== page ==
3 Credit Hours

Legal Studies internships give students the opportunity for supervised employment in an area where they can apply legal studies theories and principles. Interns work at least ten hours a week, meet periodically with a supervising faculty member, do research on their field of employment, and prepare a substantive report on work experience and research. Approval required by a supervising faculty member and the department chair. Junior standing is required.
3 Credit Hours

Prerequisites: Junior standing

This course provides an advanced look at some of the provisions of the Uniform Commercial Code. Topics include contracts, sales, negotiable instruments, and secured transactions. These topics are of particular concern to those who are interested in becoming accountants.
3 Credit Hours

Prerequisites: Junior standing

This course offers a study of the laws and regulations that govern U.S. financial institutions and the federal agencies that regulate those institutions. We analyze the creation and actions of the monetary system and capital markets. We examine the evolution of regulatory efforts and analyze current issues and challenges that face regulators and institutions going forward. In particular, we will examine the 2007-2008 meltdown of the mortgage, securities, banking and derivatives industries, and the federal actions (legislative and regulatory) undertaken in response to those crises, with a particular focus on the provisions of the Dodd Frank Wall Street Reform and Consumer Protection Act of 2010.
3 Credit Hours

Prerequisites: Sophomore standing and one 300-level Legal Studies course or permission of the instructor

Thinking deeply about the nature of "the Good" is the starting point for investigating the purposes of law. To this end, Legal Ethics introduces the student to the leading ethical systems that have guided human thought about the Good. Using examples from both U.S. and international law, the course helps the student to integrate an understanding of ethical systems and theories of moral development into the study of law broadly considered. For qualified students, this course may be taken as a 500 level graduate content level course. Permission of the instructor is required.
3 Credit Hours

Prerequisites: LGLS 211 or permission of the instructor

This course will address both the broader issues of government control of international business and the process of doing business overseas. It will compare the unique culture and legal systems of the United States, Europe, Japan and the Middle East. In addition, the course will focus on the mechanics of doing business overseas under international agreements such as GATT, NAFTA and the European Union.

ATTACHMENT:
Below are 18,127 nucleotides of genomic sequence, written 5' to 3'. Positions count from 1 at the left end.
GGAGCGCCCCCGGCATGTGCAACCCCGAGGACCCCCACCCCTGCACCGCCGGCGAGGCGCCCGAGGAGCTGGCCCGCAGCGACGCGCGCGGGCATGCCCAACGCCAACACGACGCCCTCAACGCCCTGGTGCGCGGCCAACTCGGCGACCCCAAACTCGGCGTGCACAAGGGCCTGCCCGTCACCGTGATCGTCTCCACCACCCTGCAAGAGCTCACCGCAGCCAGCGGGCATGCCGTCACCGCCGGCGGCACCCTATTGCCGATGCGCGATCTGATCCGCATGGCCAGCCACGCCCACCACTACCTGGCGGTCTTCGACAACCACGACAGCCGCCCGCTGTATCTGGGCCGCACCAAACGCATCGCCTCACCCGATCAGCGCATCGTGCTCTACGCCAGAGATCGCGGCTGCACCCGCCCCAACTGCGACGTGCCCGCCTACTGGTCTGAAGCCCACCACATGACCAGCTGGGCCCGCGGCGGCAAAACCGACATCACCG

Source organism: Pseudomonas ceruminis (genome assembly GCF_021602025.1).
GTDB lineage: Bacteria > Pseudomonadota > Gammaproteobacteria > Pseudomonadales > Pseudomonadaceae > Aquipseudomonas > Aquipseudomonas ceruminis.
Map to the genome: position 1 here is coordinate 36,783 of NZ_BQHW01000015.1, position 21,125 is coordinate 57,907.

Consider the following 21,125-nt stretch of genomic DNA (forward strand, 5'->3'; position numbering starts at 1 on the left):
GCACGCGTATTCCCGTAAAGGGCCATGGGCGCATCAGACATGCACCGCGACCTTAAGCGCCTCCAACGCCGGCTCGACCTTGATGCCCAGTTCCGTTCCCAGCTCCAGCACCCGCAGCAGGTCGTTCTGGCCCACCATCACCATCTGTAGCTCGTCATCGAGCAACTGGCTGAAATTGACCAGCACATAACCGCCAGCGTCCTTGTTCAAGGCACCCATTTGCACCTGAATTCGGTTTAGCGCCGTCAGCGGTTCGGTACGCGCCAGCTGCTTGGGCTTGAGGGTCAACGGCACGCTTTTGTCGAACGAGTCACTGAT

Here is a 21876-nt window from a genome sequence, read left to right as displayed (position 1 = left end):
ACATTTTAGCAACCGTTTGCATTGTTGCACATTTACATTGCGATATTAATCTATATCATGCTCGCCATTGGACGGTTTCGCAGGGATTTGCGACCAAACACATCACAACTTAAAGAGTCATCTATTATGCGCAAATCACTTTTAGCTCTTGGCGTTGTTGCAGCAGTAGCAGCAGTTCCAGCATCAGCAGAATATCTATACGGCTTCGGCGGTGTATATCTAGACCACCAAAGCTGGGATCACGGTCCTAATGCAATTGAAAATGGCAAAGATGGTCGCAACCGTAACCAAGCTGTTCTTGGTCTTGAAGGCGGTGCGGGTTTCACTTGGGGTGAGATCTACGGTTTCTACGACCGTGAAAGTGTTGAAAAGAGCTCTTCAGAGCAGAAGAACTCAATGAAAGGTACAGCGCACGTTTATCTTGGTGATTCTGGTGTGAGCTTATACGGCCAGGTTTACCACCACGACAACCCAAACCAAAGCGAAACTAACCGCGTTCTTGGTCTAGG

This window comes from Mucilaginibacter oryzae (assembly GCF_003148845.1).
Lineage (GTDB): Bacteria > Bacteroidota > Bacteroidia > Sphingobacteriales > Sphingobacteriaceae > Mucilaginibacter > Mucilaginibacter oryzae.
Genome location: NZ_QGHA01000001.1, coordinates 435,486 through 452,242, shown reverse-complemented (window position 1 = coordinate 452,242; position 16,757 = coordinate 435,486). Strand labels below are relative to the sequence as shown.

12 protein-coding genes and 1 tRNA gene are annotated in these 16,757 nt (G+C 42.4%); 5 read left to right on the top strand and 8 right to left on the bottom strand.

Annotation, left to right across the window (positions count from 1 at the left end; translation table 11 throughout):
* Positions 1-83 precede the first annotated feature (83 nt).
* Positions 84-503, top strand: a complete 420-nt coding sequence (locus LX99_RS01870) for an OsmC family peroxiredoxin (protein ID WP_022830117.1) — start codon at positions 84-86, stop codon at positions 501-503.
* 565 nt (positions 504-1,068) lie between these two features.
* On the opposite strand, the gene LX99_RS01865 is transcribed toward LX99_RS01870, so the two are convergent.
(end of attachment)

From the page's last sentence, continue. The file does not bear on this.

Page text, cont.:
3 Credit Hours

Prerequisites: Politics and Law major and senior standing

This seminar is designed as an interdisciplinary capstone course for students in the Politics and Law major. It will include an in-depth examination of a selected theme in politics and law. Each student will work intensively with the instructor to complete a major research project on a topic of their choice, which will be presented to the entire seminar. This course is cross-listed with POLS 490.
3 Credit Hours

Prerequisites: LGLS 211 or LGLS 220 and permission of the instructor.

Under faculty supervision, students pursue a well defined area of interest in legal studies.
3 Credit Hours

Prerequisites: 300 or 400-level Legal Studies course.

“Corporations: Devils or Angels” is a special topic course designed to analyze, in an empirically informed way, the relationship between law and morality as well as law and the political, economic and cultural realms. The course focuses on corporations, which are legal entities created and regulated by state law: it traces their historical emergence, looks at the rights under the Constitution and examine impact of these legal entities on the economy, politics, and culture. One 300 level Legal Studies course and sophomore standing.
3 Credit Hours

Graduate Courses

Prerequisites: This course is a 500 level graduate content course. Permission of the instructor is required

This course explores the major political, social, cultural, and economic shifts in American life during the 1970s and the 1980s. Special areas of focus include the ascendancy of conservatism, the retreat of liberalism, rising economic inequality, women's and gay liberation, the expanding role of the media in American politics, the veneration of corporate America, and expressions of such in the era's popular culture. The relationship of popular history and collective memory with "objective" historical analysis constitutes another area of emphasis.
3 Credit Hours